If curvature is imparted along the in-plane transverse direction of the grating defined by line A-B, those waveguide sections which form a relatively large angle φ with respect to the plane perpendicular to the in-plane transverse direction (indicated by line I--I in FIG. 4) will not be significantly affected by the bending process. That is, the differential strain components responsible for birefringence will only be reduced by providing curvature to those waveguide sections that are oriented at a relatively small angle φ. Accordingly, it is not necessary to provide positive curvature along those waveguide sections for which the angle φ is large since doing so will not substantially reduce the differential strain and hence will not provide any substantial reduction in the polarization shift.
For the following discussion it will be convenient to speak in terms of birefringence rather than differential strains. In an optical grating, the polarization shift can be eliminated without entirely eliminating the birefringence i.e., the relative phase shift between the two modes, and hence without fully eliminating the strain differential that arises between the TE and TM polarization states. Specifically, if the birefringence in waveguide j of the optical grating is denoted by aj, the polarization shift in the grating will be eliminated when the difference in birefringence between adjacent waveguides is the same for all adjacent waveguide pairs. That is, δaj =aj -aj-1 should be a constant for all j.
Referring again to FIG. 4, if positive curvature is provided only in the region where the waveguide sections form a relatively small angle φ (i.e., in the vicinity of line A-B in FIG. 4), then the birefringence aj produced in the j-th waveguide is given by
where α is a suitable proportionality constant, pj is the effective length of the section of waveguide j to which curvature is provided, and cj is the average value of the curvature provided over the length pj.
If the curvature cj provided to the waveguides is non-uniform and varies linearly with j, then in accordance with equation (1) the birefringence aj also will be approximately a linear function of j. Moreover, if aj is a linear function of j, then δaj is independent of j. That is, the difference in birefringence δaj between all the pairs of adjacent waveguides in the optical grating will be the same, fulfilling the requisite criterion for eliminating the polarization shift. In particular, if the effective length pj of the waveguide effected by bending is approximately the same for all waveguides and the curvature varies linearly with the waveguide number, then: ##EQU1## where M is the total number of waveguides in the optical grating, CM is the curvature provided to the longest waveguide in the grating, and p is approximately equal to the length of the portion of the central waveguide in the grating to which curvature is provided.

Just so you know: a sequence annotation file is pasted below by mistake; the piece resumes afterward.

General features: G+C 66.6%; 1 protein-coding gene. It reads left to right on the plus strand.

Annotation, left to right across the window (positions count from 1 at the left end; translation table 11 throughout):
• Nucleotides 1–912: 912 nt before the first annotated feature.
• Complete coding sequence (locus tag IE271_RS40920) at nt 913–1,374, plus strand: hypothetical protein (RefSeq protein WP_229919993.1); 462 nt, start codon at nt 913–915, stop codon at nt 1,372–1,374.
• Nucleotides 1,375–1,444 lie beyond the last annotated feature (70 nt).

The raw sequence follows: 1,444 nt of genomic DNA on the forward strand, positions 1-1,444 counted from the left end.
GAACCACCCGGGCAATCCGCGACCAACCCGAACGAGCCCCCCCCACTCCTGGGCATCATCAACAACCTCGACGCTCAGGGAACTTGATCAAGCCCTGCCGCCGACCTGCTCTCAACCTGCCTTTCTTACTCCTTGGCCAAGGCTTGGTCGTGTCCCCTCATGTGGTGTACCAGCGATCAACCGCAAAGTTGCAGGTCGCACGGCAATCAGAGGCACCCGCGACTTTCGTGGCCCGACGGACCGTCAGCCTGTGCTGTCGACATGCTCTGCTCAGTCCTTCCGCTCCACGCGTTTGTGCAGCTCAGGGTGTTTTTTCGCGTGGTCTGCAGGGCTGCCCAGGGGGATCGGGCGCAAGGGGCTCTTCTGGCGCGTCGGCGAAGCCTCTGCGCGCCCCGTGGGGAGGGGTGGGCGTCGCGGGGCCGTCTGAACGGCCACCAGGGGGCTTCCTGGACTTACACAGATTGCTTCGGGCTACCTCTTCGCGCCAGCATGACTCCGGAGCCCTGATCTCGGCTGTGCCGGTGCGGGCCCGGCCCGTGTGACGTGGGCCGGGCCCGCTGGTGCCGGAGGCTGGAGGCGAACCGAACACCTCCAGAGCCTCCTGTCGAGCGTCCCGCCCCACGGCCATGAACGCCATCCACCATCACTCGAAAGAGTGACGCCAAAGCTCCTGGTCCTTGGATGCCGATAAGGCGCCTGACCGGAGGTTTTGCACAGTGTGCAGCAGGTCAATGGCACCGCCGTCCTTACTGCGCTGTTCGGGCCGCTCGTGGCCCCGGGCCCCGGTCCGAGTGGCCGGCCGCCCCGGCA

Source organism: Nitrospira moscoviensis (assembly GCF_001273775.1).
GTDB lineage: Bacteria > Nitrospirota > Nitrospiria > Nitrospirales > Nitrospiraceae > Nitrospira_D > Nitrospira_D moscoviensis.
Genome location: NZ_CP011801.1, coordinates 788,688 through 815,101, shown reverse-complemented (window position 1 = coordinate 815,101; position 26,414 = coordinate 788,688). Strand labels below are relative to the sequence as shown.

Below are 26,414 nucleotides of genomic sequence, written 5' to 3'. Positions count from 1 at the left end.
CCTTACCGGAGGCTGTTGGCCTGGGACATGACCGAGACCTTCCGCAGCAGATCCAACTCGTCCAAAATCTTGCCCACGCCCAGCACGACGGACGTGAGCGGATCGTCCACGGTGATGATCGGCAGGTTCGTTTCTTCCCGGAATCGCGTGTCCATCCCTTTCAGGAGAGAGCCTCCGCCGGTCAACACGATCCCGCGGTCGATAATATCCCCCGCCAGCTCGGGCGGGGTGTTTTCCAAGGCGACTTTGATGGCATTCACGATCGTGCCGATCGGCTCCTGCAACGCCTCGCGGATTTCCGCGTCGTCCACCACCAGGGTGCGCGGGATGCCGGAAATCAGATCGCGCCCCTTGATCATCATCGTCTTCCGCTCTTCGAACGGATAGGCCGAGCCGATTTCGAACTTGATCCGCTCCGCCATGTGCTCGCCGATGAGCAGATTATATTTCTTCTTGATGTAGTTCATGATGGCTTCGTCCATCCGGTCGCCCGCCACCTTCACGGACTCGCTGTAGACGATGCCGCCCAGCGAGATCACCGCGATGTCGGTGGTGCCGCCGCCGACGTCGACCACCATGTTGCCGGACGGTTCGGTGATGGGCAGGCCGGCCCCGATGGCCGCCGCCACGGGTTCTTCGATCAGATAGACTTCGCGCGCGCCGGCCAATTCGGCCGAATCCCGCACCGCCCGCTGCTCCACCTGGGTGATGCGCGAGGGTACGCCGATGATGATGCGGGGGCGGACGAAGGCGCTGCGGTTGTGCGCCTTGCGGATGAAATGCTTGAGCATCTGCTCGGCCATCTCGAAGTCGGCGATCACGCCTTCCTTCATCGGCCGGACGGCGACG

Various methods may be employed to provide the optical grating with a linearly varying curvature along the in-plane direction that is perpendicular to the direction of optical propagation. In fact, providing such a curvature that varies linearly with distance is relatively easy to accomplish because, as is well known from elementary mechanics, when a semi-rigid beam is flexed at both its ends, the curvature imparted thereto varies linearly with distance from either end, assuming no additional external loads are supplied between the ends. Accordingly, the method of the present invention may be conveniently implemented, for example, by any means that imparts curvature to the grating along the in-plane transverse direction by flexing the innermost and outermost waveguides of the optical grating (e.g., points A and B in FIG. 4) without applying an external load to any of the waveguides therebetween. One such method will be described below in connection with the frequency routing device shown in FIG. 5.
FIG. 5 shows a perspective view of a frequency routing device fixed to two planar rigid elements 51 and 52 that together with an appropriate support (not shown in FIG. 5) are capable of providing the requisite curvature. As FIG. 5 indicates, the frequency routing device has been fabricated on a larger wafer 50. The planar elements 51 are 52 are situated over the wafer 50 so that the portion of the optical grating 55 to which curvature is to be provided is exposed and does not contact the planar elements 51 and 52. The planar elements 51 and 52 serve to maintain the planar nature of the portion of the frequency routing device that is not to be curved. It is often important to maintain the planar nature of the device so that planar connectors can be subsequently attached thereto. By flexing the two elements 51 and 52 curvature will be imparted to the exposed portion of the optical grating situated between the elements 51 and 52. As noted above, by simply bending the frequency routing device by exerting downward force on the two elements 51 and 52 the curvature imparted to the optical grating 55 will vary in a linear manner along the in-plane transverse direction defined by line A-B.